Appalachian basin producers recommend shale operating standards

The Appalachian Shale Recommended Practices Group (ASRPG), a consortium of 11 of the Appalachian basin’s largest natural gas and oil producers, issued a set of recommended standards and practices for exploration and production of natural gas and oil from Appalachian shales.

ASRPG said its standards were consistent with the key recommendations of the US Secretary of Energy Advisory Board’s final report and the National Petroleum Council’s Prudent Development Report (OGJ Online, Sept. 16, 2011).

“As producers in the Appalachian basin, we strive to be responsible operators that conduct business in a transparent and sustainable manner, and openly communicate with stakeholders,” the consortium said.

The standards could affect Ordovician, Silurian, and Devonian formations and potentially other formations. ASRPG said evolving drilling and production technology is booting Appalachian regional economic opportunities and US energy security. “We also recognize it is essential for all operators to continuously improve and adopt effective practices as technology evolves,” the consortium said.

The ASRPG plans to submit its recommended standards and practices document to state regulators and legislators in the Appalachian basin, the Interstate Oil & Gas Compact Commission, the State Review of Oil & Natural Gas Environmental Regulations, and various producer organizations.

Companies belonging to ASRPG are Anadarko Petroleum Corp., Cabot Oil & Gas Corp., Chesapeake Energy Corp., Chevron Corp., EQT Corp., Seneca Resources Corp., Shell Oil Co., Southwestern Energy Co., Talisman Energy Inc., WPX Energy Inc., and XTO Energy Inc.

Standards outlined

The standards call for preoperational planning to provide communities with information and call upon operators to seek good landowner relations. Operators should evaluate potential water management options before the start of drilling, ASRPG said.

In additional, operators should consider use of alternative water sources and work with local water boards and other regulatory agencies to identify suitable water sources.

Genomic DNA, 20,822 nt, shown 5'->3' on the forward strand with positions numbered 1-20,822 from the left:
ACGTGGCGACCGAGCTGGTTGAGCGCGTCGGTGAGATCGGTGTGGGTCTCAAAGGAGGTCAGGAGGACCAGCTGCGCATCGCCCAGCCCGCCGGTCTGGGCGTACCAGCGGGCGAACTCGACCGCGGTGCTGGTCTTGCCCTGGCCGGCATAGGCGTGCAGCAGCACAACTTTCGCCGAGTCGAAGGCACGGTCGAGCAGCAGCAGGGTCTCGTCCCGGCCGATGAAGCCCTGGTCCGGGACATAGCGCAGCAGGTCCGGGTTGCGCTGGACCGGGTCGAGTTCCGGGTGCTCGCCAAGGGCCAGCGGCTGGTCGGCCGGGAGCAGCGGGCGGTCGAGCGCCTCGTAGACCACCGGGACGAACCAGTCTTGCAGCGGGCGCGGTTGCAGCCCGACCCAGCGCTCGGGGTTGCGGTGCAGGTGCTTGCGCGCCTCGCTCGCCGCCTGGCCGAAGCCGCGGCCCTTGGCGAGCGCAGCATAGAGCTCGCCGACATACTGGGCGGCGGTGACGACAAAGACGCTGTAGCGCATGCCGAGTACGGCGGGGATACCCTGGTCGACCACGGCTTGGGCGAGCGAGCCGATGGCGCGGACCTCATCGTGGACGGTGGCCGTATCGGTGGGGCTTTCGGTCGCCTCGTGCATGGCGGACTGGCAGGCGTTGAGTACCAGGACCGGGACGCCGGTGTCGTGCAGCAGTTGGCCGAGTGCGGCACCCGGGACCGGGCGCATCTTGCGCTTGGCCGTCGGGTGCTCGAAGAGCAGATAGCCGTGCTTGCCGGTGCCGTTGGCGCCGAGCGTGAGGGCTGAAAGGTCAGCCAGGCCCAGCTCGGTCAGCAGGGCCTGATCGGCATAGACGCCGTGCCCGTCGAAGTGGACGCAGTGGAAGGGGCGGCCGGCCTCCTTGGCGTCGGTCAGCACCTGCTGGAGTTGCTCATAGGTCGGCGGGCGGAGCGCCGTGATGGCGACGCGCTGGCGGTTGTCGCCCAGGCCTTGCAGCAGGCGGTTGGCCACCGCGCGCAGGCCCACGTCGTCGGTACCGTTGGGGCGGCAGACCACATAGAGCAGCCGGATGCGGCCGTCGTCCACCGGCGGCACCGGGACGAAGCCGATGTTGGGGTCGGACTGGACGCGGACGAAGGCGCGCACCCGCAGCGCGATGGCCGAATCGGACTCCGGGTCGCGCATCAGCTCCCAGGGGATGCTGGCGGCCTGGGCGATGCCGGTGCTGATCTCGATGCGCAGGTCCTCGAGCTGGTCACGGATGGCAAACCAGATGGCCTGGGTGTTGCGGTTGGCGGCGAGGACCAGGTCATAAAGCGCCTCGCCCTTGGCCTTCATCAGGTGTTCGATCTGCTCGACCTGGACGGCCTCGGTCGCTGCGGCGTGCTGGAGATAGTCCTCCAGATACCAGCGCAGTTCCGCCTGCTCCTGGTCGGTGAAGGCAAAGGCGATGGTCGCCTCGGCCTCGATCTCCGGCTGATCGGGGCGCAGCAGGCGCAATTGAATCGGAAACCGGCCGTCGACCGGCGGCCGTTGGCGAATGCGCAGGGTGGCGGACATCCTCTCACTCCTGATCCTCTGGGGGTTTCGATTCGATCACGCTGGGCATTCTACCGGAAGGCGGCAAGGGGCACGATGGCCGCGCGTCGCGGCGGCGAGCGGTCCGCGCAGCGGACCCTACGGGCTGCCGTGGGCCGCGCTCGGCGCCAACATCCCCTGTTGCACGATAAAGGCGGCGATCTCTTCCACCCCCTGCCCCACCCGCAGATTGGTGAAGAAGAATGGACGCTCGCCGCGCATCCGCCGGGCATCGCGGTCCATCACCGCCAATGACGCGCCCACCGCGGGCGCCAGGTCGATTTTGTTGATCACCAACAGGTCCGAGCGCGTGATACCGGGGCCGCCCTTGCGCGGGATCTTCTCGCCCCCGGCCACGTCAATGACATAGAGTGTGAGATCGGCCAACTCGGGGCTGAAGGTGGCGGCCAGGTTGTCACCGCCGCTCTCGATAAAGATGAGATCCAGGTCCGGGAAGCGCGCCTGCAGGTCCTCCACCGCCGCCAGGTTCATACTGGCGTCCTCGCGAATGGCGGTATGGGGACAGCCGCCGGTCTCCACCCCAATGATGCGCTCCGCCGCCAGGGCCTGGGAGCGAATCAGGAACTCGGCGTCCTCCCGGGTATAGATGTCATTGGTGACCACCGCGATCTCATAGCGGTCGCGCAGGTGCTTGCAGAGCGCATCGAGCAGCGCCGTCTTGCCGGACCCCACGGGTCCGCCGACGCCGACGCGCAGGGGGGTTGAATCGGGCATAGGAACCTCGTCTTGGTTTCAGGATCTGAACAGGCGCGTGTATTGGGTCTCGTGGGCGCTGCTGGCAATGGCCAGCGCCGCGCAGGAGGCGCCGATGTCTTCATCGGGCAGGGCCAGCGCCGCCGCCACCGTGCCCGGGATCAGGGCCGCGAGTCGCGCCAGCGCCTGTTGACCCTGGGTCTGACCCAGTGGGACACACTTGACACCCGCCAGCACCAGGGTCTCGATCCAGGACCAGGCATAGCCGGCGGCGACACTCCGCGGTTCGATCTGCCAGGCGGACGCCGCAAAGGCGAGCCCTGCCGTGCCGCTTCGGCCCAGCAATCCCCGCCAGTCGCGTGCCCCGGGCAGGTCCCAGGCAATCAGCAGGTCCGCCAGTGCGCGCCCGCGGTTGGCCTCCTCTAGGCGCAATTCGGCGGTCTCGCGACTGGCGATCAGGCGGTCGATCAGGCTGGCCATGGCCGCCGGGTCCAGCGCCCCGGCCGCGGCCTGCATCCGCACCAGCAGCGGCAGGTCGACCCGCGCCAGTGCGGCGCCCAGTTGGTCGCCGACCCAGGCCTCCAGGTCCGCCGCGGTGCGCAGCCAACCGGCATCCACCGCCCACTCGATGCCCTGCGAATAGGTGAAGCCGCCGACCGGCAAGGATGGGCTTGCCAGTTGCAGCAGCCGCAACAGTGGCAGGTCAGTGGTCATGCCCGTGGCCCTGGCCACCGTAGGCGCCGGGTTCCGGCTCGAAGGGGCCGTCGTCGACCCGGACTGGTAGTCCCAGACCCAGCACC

After potential wellpad sites are identified, operators should implement measures designed to reduce the operational footprint, ASRPG said.

In a series of site design and construction recommendations, the consortium said operators should prepare a regional spill and emergency response plan.

Operators also should identify the existence of coal mines or coal seams, depths of useable groundwater, and shallow oil and gas wells within 1,000 ft of the surface location before drilling, ASRPG said.

In selecting additives in hydraulic fracturing fluids, operators should strive to minimize the volume and concentration of additives listed on the Material Safety Data Sheet.

Operators should design water transfer systems and implement measures to test the integrity of all high-pressure surface equipment.

The process of initiating production should be designed to minimize releases of produced gases and contain produced liquids. ASRPG said operators should prepare a management plan addressing handling and managing of liquid hydrocarbons when operating in crude, condensate, or wet-gas areas.

Operators should use a corporate reporting standard, such as the International Petroleum Environmental Conservation Association, for reporting environmental performance metrics.

Contact Paula Dittrick at paulad@ogjonline.com.

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